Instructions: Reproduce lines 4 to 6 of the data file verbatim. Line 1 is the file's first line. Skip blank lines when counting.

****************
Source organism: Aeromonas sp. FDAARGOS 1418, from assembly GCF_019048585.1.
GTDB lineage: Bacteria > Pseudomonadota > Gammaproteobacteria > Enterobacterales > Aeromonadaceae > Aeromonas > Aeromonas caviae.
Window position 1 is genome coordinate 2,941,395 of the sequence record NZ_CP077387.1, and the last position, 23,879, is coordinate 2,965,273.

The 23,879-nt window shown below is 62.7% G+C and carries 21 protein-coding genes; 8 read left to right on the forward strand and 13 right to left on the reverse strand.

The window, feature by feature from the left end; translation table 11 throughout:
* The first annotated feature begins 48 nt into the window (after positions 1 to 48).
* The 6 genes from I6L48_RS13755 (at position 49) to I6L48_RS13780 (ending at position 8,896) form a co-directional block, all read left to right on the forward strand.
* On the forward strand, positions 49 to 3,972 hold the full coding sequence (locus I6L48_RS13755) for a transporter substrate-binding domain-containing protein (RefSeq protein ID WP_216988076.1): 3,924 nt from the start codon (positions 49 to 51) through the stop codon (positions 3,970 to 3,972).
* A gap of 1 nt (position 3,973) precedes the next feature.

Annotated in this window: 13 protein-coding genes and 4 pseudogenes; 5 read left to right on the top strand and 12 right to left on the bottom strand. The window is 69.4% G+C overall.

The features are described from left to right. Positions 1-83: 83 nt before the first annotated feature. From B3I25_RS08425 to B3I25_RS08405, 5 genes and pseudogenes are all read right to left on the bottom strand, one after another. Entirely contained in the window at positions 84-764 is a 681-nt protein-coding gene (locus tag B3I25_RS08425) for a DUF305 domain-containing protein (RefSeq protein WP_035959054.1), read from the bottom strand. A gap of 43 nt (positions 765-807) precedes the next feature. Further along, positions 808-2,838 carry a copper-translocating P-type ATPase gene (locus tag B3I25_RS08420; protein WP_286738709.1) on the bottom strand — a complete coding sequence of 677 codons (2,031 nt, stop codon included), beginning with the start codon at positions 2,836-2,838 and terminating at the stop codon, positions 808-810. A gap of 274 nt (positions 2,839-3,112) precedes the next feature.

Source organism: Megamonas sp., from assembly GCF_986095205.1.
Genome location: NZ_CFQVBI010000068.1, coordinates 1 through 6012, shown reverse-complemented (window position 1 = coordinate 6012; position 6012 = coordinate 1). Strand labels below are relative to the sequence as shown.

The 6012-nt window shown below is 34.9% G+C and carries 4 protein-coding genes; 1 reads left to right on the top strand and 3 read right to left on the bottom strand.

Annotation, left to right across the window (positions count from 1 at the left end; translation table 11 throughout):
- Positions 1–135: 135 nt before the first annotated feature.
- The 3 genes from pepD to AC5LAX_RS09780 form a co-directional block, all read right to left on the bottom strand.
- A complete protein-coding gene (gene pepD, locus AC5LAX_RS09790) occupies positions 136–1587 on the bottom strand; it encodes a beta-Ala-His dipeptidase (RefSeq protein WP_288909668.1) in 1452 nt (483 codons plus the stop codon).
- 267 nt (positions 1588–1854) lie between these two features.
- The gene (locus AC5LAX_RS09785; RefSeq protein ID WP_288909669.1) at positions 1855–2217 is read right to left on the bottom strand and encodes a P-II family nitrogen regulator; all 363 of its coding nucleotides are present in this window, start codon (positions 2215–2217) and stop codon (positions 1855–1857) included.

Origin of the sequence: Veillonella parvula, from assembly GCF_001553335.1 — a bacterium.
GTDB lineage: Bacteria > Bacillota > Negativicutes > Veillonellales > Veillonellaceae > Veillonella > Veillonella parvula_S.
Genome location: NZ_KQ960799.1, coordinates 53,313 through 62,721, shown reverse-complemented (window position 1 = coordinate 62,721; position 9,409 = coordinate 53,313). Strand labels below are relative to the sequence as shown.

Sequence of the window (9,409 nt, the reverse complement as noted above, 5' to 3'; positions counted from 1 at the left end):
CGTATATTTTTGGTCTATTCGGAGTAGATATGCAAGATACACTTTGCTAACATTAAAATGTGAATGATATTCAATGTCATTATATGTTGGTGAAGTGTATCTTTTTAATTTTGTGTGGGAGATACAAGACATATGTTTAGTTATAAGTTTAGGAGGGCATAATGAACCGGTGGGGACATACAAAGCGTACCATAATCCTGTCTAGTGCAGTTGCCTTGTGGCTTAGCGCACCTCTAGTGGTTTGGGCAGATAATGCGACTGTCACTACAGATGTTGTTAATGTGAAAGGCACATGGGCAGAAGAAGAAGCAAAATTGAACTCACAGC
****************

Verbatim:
The 23,879-nt window shown below is 62.7% G+C and carries 21 protein-coding genes; 8 read left to right on the forward strand and 13 right to left on the reverse strand.

The window, feature by feature from the left end; translation table 11 throughout:
* The first annotated feature begins 48 nt into the window (after positions 1 to 48).